Though recommended by the American Heart Association, it appears that the subject of death is still not a common topic of discussion with only 12 percent of healthcare providers reporting having routine annual conversations about end-of-life care with their heart failure patients.
Findings from a survey completed by close to 100 physicians, nurse practitioners and physician assistants at practices at the Mayo Clinic Health System and the Mayo Clinic in Rochester, Minnesota, show that nearly one third of healthcare providers feel unconfident and uncomfortable about broaching the subject with their patients and their families. Lack of time was also cited as a reason for avoiding the discussion.
The study was presented at the Quality of Care and Outcomes Research 2014 Scientific Sessions and highlights the fact that there is widespread confusion about who was responsible for bringing up the subject of end-of-life care.
While 63 percent of heart failure specialists and 58 percent of community cardiology clinicians believed this to be the responsibility of heart failure cardiologists, 66 percent of primary care providers felt it was up to them to initiate this discussion.
Still, it was the majority of heart failure specialists and community cardiology clinicians (89 percent) who referred heart failure patients to palliative care within the past twelve months, compared to just 21 percent of primary care physicians.
Of the 52 percent of survey participants who declared being hesitant talking about end-of-life care with their heart failure patients, 21 percent were under the impression that their patients were not ready to talk about the subject, 11 percent did not feel comfortable initiating the conversation, 9 percent were concerned they would destroy their patients’ sense of hope and for 8 percent of the respondents lack of time was an issue.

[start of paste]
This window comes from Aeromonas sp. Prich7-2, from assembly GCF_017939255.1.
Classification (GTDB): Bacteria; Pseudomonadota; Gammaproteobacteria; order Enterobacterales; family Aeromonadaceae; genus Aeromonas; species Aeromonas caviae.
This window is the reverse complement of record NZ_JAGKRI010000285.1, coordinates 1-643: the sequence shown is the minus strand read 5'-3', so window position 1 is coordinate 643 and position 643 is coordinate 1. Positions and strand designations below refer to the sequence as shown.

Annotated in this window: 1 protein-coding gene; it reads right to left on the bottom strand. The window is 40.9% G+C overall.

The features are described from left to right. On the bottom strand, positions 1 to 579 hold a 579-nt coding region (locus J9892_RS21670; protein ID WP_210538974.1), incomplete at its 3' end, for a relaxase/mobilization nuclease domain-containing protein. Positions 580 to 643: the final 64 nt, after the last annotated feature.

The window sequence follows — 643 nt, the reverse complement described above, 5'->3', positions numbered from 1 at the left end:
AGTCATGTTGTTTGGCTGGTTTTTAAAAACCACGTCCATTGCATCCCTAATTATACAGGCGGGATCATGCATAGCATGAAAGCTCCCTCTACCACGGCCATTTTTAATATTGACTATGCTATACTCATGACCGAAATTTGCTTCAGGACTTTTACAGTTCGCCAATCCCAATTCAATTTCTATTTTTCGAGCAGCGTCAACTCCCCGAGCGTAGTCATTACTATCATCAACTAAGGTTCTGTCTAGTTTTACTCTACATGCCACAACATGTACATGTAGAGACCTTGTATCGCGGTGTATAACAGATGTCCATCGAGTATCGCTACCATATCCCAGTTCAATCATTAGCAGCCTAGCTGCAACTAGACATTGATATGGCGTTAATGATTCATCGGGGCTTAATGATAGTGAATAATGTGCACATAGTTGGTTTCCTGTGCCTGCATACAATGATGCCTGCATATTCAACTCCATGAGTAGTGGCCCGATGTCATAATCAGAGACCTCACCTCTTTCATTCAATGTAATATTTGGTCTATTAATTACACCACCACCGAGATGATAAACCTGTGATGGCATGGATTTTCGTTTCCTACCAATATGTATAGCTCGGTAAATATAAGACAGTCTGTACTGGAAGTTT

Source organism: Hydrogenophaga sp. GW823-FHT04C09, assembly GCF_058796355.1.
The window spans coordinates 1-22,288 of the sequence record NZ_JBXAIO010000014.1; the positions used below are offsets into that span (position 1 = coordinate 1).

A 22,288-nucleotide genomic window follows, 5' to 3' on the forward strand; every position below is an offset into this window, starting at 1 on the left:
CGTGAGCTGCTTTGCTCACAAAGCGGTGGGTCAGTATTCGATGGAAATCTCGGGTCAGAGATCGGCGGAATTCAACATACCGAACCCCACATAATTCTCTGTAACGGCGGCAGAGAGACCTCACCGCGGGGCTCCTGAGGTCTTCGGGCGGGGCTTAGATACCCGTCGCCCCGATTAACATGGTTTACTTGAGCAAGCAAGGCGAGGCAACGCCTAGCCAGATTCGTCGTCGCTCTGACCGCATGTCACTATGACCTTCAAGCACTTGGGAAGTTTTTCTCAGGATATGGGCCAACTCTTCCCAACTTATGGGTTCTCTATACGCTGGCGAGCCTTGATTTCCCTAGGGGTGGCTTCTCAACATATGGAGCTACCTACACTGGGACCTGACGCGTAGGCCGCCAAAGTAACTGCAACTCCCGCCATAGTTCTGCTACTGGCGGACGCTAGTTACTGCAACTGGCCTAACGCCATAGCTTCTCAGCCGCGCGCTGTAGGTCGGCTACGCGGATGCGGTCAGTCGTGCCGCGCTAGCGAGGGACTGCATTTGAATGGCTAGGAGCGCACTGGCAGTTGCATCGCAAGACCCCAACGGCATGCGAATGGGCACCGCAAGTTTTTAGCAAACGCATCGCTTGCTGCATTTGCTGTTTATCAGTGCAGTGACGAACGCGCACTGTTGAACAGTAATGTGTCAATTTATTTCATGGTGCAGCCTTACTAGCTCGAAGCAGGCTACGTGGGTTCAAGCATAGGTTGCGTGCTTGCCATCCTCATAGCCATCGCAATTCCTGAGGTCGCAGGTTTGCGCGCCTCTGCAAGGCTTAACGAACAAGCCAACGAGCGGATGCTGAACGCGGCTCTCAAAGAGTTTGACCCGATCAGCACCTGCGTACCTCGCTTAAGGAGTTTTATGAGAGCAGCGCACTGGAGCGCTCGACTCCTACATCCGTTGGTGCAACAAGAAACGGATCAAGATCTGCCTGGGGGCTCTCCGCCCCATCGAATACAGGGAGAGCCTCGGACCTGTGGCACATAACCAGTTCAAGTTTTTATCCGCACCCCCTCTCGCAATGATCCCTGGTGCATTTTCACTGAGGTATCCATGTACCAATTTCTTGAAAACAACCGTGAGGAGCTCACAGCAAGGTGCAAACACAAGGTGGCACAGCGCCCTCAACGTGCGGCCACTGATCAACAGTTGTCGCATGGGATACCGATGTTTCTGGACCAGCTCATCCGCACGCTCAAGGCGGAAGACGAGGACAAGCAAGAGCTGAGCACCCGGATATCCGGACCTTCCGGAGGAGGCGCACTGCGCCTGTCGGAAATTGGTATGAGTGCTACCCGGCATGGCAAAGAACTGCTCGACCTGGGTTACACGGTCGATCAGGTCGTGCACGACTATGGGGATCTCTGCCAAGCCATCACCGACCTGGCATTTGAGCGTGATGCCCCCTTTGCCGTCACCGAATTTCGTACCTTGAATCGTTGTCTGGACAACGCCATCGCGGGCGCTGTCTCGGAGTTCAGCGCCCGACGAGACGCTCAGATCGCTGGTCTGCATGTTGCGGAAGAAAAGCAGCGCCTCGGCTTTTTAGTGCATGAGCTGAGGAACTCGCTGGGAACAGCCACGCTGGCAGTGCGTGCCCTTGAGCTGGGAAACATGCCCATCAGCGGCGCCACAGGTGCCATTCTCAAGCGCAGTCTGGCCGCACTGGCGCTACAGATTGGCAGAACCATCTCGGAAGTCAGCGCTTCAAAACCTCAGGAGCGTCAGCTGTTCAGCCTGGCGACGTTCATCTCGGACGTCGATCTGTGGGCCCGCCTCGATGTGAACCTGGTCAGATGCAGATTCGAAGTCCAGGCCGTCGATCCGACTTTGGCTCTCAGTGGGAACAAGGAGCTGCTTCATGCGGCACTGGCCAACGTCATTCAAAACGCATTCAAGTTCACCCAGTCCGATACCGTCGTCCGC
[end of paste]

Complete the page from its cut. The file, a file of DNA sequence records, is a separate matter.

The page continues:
Cardiologist at the Mayo Clinic in Rochester, Minnesota, and the study’s lead researcher, Shannon Dunlay MD, MS, reported that healthcare providers expressed an interest in training courses that will help them develop their confidence and improve their skills to talk about palliative care with their heart failure patients. Dunlay said broaching the delicate subject of end-of-life care may ease anxiety for some patients and families, adding there was not evidence that it ruined hope.
Heart failure affects roughly 5.1 million Americans and according to statistics issued by the American Heart Association, about half of those succumb to the condition within five years of their diagnosis.
The main communication challenge lies in the fact that patients often have multiple healthcare providers in many health systems and hospitals, making it hard to establish a straightforward conversation according to Dunlay. Briefings between the various providers help clarifying patients’ preferences, and by including end-of-life conversations in routine, ongoing patient care, “patients and their families can feel more comfortable and confident in relaying their wishes to multiple providers.”
A National Institutes of Health Career Development Award helped fund the study, which was co-authored by Jilian L. Foxen, M.Ed.; Terese Cole, R.N., C.N.P.; Molly A. Feely, M.D.; Ann R. Loth, R.N., C.N.S.; Jacob J. Strand, M.D.; Keith M. Swetz, M.D., M.A.; Jean A. Wagner, M.S., C.N.P.; and Margaret M. Redfield, M.D. Author disclosures are on the abstract.
Source: American Heart Association